|Joint support to fight drought and saltwater threat |
In the Mekong Delta, salt water is often going inland and then mixed with freshwater used for drinking and agriculture. Some areas facing these water shortages are also bracing for potential drought as the summer approaches. As a result, water shortages are rampant in the region, with 95,000 families left without fresh water.
The United Nations Children’s Fund (UNICEF) is working closely with the Vietnam Disaster Management Authority to provide support to the most marginalised families and children affected by heavy drought and saltwater intrusion in the Mekong Delta.
Quickly mobilising funds to provide water containers, UNICEF so far helped more than 1,100 vulnerable families, 92 schools, and 92 commune health centres – together around 5,000 people – and also distributed water filters, soap, and hand sanitisers to local people.
Furthermore, UNICEF also supports the government’s efforts to provide the community with information to better care for and protect children. Multimedia messages on water and sanitation, health and nutrition, education, child protection, and food security have reached more than 500,000 families in Ben Tre and Soc Trang provinces.
Meanwhile, learning from the extreme drought that affected large parts of Vietnam in 2015-2016, the Food and Agriculture Organization (FAO) of the United Nations, the United Nations Entity for Gender Equality and Empowerment of Women, and Save the Children International in Vietnam have also jointly implemented a project entitled Drought Forecast-based Financing (FbF) for Food Security, Livelihoods and Water, Sanitation and Hygiene in Vietnam.
The project has helped communities effectively prepare for droughts by introducing FbF and Early Warning Early Action (EWEA) systems.
An FbF/EWEA mechanism aims to reduce human suffering and loss by acting in anticipation of an extreme event in the window of opportunity between the event’s forecast and its occurrence, rather than responding to it after it has occurred.
This project specifically pilots how an FbF/EWEA approach can be translated into the context of Vietnam and how it can be institutionalised into the country’s disaster management framework.
Key outputs of the project have included the identification of drought risks in the two pilot provinces of Ca Mau and Gia Lai, a drought forecasting index, a list of early actions for drought, and insight into possible financing mechanisms, all of which are indispensable building blocks in constructing an automated system for forecast-based early action to mitigate the impact of disasters.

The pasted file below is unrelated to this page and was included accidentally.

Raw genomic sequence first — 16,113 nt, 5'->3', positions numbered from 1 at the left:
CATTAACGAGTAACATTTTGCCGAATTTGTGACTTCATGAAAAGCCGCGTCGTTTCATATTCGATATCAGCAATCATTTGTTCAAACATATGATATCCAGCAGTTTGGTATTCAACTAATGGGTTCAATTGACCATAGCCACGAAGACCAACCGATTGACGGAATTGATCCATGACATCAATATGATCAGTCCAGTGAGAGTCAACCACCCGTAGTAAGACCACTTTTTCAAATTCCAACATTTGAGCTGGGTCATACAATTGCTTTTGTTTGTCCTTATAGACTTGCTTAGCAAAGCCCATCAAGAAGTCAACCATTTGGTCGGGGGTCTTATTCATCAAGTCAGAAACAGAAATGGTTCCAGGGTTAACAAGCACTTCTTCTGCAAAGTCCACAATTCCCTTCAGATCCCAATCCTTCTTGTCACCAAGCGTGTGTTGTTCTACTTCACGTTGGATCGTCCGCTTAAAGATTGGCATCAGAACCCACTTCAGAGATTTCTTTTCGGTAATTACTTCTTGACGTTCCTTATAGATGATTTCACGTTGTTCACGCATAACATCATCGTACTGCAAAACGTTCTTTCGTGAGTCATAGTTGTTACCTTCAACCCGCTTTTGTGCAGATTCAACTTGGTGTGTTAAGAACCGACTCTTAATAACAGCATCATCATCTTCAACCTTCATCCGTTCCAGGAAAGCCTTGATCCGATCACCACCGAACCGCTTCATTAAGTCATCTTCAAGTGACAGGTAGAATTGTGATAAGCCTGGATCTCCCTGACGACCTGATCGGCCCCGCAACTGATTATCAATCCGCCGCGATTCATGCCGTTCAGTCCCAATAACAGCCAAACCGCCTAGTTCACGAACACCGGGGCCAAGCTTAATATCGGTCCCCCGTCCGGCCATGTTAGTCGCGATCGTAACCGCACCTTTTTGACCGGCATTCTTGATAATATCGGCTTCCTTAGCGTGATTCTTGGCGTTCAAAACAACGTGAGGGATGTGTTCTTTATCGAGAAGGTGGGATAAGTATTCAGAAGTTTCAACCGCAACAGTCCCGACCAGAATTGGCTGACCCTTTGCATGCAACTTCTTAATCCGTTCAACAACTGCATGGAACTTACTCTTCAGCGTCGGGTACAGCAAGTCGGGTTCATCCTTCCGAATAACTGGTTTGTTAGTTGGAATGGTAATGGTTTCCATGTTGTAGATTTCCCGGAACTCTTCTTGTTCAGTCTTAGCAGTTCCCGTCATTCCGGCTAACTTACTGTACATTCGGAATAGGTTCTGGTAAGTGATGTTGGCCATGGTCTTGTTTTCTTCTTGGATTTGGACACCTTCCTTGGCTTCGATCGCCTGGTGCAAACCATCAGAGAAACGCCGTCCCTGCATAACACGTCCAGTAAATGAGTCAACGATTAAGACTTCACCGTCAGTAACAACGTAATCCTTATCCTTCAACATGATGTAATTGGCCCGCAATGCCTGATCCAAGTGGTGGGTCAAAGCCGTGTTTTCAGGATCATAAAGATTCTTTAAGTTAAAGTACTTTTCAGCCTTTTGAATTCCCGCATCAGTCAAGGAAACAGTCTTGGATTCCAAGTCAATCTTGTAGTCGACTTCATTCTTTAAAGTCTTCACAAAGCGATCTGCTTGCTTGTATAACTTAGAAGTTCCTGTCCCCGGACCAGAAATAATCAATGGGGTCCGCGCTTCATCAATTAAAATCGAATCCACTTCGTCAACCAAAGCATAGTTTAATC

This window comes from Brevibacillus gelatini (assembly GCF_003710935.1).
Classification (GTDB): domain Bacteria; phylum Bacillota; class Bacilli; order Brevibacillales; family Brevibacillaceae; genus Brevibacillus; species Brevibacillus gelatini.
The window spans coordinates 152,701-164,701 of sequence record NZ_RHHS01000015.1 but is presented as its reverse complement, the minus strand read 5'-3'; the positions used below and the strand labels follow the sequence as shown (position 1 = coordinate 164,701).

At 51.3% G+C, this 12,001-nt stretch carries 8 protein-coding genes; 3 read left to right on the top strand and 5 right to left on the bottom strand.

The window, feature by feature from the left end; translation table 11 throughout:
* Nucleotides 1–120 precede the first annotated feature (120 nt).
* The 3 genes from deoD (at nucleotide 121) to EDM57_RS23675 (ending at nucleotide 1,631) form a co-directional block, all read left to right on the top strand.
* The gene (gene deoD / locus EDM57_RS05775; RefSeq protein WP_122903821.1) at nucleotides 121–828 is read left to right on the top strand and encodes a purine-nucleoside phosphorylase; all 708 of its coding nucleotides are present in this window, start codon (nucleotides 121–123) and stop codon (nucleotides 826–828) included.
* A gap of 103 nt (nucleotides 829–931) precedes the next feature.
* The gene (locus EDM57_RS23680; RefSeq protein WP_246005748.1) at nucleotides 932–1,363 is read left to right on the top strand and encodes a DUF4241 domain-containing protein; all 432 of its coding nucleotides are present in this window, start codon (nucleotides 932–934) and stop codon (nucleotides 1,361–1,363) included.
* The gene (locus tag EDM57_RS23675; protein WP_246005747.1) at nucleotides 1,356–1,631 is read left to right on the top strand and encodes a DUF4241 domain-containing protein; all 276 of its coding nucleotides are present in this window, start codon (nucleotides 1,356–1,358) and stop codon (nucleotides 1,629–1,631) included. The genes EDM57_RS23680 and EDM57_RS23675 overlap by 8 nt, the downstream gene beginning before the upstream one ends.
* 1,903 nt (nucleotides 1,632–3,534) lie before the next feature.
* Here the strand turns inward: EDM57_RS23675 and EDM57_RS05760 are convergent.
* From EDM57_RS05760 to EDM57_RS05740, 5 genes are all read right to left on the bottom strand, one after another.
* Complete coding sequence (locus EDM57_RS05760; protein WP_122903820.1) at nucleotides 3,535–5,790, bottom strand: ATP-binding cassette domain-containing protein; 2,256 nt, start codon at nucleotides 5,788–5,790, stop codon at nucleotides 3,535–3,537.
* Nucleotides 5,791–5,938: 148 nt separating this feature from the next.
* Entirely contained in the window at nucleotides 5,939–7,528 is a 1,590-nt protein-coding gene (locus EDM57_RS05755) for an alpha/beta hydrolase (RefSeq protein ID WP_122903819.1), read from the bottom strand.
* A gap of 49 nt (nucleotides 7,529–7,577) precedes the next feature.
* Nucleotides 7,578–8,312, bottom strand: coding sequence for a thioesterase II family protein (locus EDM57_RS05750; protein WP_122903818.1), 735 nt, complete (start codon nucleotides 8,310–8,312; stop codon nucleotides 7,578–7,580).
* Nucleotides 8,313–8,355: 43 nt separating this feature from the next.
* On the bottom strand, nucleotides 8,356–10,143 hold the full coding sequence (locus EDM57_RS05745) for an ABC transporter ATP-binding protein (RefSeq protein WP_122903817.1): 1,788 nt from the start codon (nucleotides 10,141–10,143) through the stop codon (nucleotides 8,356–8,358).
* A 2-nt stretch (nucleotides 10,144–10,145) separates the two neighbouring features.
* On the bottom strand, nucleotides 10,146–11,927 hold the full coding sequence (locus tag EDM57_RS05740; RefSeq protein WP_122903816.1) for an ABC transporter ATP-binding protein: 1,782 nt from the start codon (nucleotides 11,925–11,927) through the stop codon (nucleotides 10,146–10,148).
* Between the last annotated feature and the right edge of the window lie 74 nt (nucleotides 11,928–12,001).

Meanwhile, the Japan International Cooperation Agency (JICA) is implementing a project to prevent saline water intrusion and ensure water distribution with an adequate salinity level by constructing water sluices and related facilities.
Implemented from 2017 to 2022, the loans valued at ¥24.250 billion ($218.47 million) are poured into Ben Tre – the province most affected by drought and saltwater.
This project provides saline water intrusion control facilities in Ben Tre where saline water intrusion is strongly damaging crops. It improves agricultural productivity by providing agricultural water with low salinity, thereby contributing to adaptation to climate change and an improvement in local resident livelihoods through rural and regional development.
Likewise, the European Union has decided to provide €60,000 ($66,600) in humanitarian aid for the Mekong Delta to help local residents cope with drought and saltwater intrusion. The aid is expected to benefit 24,000 people in provinces seriously hit.
The funding will be channelled to the Vietnam Red Cross Society to provide clean drinking water for locals and step up activities to improve sanitation and healthcare for families affected by the lack of clean water. Disease prevention campaigns will be implemented regularly to reduce risks of water source-related diseases.
The aid is part of the EU’s contribution to the Disaster Relief Emergency Fund under the International Federation of Red Cross and Red Crescent Societies.
In addition, the US is committed to working with Vietnam to address ongoing drought issues in the Mekong Delta, including through the US Agency for International Development which works with the Vietnam Red Cross Society to position water treatment units throughout the Mekong and develop drought early warning systems and emergency plans so communities are ready to respond.
The United States also works with Vietnam and other Mekong countries through the Lower Mekong Initiative, which hosted its second Mekong Research Symposium in Hanoi in December to examine new technical innovations and collaborations to better address environmental challenges.
The Mekong Delta region in southern Vietnam is the country’s prominent food production area, producing more than half of the country’s food.
At a national online conference summarising 10 years of implementation of the Politburo’s Conclusion 53 on the “National food security by 2020” project on March 18, Prime Minister Nguyen Xuan Phuc emphasised that the agricultural sector has to fix annual food production and increase storage capacity of at least 35-38 million tonnes of rice, equivalent to 22 million tonnes of rice grains.
Meanwhile, the Mekong Delta accounts for 56 per cent of rice production and 90 per cent of rice exports. Besides these, the region’s seafood accounts for 70 per cent, 40 per cent, and 60 per cent respectively regarding the three criteria.
At the end of 2019, Minister of Planning and Investment Nguyen Chi Dung said that in the period of 2021- 2023, the Mekong Delta will have $1.05 billion to serve for development goals. This important source will be mobilised by the World Bank in Vietnam which will call for co-sponsorship from other international organisations in the form of loans to support development policies, in order to solve the region’s fundamental problems.